The Sacramento Local Agency Formation Commission (LAFCo) on Nov. 6 denied an application from Elk Grove city officials to expand their planning influence by more than 7,800 acres south of the city.
Proponents had claimed that Elk Grove could use its Sphere Of Influence (SOI) amendment as a planning tool. They also said the expansion could help boost Elk Grove’s number of jobs per household, which is the lowest in the Sacramento region.
But critics of the city’s SOI application have said there is no need for the city to expand its planning influence by 7,869 acres south of Elk Grove when there are still thousands of undeveloped acres inside the city.
Many opponents of the city’s application mentioned “sprawl” during their public comments.
The commission voted 5-2, with Sacramento County Supervisors Jimmie Yee and Susan Peters voting no, to deny the application.
“This jobs-housing ratio has been the touchstone for the city of Elk Grove’s proposal,” Commissioner Gay Jones said.
Elk Grove resident Lynn Wheat and other members of Elk Grove GRASP spoke out against the application.
“Expanding outward wasn’t going to create the jobs,” she said after the five-hour meeting concluded.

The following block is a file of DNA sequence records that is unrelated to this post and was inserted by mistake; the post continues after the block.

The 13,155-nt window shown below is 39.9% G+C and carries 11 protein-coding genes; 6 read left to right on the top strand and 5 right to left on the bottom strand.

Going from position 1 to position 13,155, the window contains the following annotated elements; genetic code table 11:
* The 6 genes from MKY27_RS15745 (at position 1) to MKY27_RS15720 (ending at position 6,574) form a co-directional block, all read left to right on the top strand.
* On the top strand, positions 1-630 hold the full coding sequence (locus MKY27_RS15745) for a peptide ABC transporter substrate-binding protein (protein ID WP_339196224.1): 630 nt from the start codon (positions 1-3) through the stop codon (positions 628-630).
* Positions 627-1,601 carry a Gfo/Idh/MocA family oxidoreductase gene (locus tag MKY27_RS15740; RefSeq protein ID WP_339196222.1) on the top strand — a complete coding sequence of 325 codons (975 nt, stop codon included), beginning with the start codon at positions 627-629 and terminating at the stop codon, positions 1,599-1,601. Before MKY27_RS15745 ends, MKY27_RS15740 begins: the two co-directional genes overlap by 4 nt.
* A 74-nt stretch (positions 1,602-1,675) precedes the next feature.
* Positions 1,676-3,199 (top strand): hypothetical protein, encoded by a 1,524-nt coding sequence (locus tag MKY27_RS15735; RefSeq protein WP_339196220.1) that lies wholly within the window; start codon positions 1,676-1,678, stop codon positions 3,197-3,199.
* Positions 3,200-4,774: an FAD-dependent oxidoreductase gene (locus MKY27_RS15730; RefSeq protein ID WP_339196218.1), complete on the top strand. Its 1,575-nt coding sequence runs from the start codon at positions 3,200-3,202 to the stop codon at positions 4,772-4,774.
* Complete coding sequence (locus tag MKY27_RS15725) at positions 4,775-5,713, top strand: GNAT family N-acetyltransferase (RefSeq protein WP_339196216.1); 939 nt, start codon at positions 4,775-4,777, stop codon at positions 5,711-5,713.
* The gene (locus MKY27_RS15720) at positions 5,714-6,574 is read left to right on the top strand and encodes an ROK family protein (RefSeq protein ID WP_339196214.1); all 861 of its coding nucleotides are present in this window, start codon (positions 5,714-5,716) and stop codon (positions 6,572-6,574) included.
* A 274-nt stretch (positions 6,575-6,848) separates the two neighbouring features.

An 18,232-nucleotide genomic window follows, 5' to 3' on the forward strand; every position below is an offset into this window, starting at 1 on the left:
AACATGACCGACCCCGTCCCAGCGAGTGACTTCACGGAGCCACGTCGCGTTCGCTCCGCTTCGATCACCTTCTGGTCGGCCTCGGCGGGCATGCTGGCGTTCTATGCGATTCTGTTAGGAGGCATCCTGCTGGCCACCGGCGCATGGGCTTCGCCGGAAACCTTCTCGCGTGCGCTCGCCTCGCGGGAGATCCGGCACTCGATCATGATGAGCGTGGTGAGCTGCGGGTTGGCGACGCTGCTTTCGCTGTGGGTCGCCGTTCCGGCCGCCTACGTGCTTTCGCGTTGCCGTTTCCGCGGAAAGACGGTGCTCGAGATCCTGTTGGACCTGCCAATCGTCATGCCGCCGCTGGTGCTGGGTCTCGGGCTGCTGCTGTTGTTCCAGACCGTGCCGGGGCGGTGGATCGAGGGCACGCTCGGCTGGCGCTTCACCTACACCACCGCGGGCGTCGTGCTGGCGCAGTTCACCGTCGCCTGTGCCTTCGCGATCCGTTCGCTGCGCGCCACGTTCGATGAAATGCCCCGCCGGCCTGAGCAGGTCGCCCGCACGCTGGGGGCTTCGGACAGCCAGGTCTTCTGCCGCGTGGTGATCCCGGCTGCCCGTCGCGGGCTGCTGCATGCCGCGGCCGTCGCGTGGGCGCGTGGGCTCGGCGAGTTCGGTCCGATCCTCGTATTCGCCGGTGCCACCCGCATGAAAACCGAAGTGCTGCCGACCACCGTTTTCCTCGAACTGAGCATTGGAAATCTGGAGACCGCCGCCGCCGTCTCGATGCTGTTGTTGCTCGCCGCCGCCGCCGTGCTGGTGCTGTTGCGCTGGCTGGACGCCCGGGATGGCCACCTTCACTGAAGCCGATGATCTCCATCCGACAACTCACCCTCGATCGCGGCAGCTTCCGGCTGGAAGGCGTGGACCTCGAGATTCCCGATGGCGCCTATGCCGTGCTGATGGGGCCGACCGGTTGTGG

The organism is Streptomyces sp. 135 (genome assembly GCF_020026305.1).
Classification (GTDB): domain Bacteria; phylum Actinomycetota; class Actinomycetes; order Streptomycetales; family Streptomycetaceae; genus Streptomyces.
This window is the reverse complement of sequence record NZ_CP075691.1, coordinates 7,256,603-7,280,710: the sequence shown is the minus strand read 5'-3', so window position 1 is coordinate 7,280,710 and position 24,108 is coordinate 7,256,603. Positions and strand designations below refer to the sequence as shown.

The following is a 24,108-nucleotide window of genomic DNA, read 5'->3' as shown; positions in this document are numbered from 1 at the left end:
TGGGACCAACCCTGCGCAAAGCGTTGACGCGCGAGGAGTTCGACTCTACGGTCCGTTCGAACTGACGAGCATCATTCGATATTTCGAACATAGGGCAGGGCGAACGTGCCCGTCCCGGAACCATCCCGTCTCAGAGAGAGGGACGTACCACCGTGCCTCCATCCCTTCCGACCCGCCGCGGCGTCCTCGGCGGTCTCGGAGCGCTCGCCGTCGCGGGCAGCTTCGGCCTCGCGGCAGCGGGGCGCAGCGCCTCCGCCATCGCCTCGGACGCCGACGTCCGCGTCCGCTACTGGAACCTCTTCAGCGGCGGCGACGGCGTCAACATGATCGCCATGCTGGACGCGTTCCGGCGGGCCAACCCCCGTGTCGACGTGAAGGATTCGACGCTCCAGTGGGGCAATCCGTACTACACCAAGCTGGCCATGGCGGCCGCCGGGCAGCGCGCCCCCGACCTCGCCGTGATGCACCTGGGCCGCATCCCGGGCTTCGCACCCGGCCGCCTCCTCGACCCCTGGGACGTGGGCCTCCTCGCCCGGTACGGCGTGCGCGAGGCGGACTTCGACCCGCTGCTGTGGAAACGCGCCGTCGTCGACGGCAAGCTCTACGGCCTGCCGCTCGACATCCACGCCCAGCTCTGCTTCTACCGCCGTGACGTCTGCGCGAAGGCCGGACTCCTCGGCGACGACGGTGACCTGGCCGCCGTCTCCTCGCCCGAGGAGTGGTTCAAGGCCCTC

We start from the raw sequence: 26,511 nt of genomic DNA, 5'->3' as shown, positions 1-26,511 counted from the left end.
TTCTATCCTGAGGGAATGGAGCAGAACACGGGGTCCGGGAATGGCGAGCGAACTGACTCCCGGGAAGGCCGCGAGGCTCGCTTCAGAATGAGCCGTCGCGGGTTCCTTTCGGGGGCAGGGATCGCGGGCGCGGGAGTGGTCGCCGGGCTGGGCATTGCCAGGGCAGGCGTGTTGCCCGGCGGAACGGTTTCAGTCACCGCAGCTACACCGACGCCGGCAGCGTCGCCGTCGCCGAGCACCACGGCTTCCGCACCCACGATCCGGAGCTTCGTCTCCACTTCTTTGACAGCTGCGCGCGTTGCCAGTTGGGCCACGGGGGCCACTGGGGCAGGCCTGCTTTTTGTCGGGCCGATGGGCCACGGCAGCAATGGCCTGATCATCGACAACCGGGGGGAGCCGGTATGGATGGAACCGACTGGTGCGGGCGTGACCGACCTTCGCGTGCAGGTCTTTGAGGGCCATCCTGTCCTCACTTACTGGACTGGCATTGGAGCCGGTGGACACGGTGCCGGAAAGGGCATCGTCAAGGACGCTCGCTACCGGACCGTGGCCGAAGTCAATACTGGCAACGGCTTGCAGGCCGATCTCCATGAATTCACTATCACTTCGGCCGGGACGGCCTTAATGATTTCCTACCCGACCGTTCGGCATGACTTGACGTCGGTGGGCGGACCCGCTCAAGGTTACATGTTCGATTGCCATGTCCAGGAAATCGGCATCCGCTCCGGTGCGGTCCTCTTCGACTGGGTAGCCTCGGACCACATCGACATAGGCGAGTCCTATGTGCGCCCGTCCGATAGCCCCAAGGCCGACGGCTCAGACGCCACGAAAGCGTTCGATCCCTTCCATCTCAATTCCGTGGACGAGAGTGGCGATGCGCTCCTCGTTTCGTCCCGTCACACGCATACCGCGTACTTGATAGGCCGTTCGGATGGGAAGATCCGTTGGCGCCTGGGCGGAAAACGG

Commission staff recommended an “enhanced regional alternative” of 4,040 acres for commissioners to consider.
Yee made a motion seconded by Peters for the commission to support staff’s recommendation while adding about 550 acres in the Franklin area by Interstate 5.
“The city of Elk Grove can’t improve the jobs-housing ratio without some form of SOI,” Yee said.
Peters said the city “deserved self-determination,” but she and Yee were the only commissioners to vote for the motion.
Elk Grove City Council Member Pat Hume, who called the SOI a planning tool, said before the meeting that an approved SOI amendment application would give the city a seat at the table if development occurred south of Elk Grove.
“It’s a huge deal when you’re thinking about long-term planning, when you’re thinking about logical areas to grow,” he said after the meeting. “The idea that it’s not appropriate now or come back in a couple of years, that’s ridiculous, because this is a 15-year process that we’re not halfway into.”
Hume said a manufacturing company wanted to occupy 300 acres, but nothing was available in or near the city, so they looked somewhere else.
Representatives of environmental organizations including Friends of the Swainson’s Hawk, the Environmental Council of Sacramento, and Stone Lakes National Wildlife Refuge also spoke in opposition to the application.
The commission’s action was an “intent” vote, as staff presented a series of resolutions that supported staff’s recommendation. A different action would indicate the commission’s intent to formally approve that action at the board’s December meeting.
Although that meeting is still about a month away, Hume said the city would probably not try to lobby commissioners to change their mind.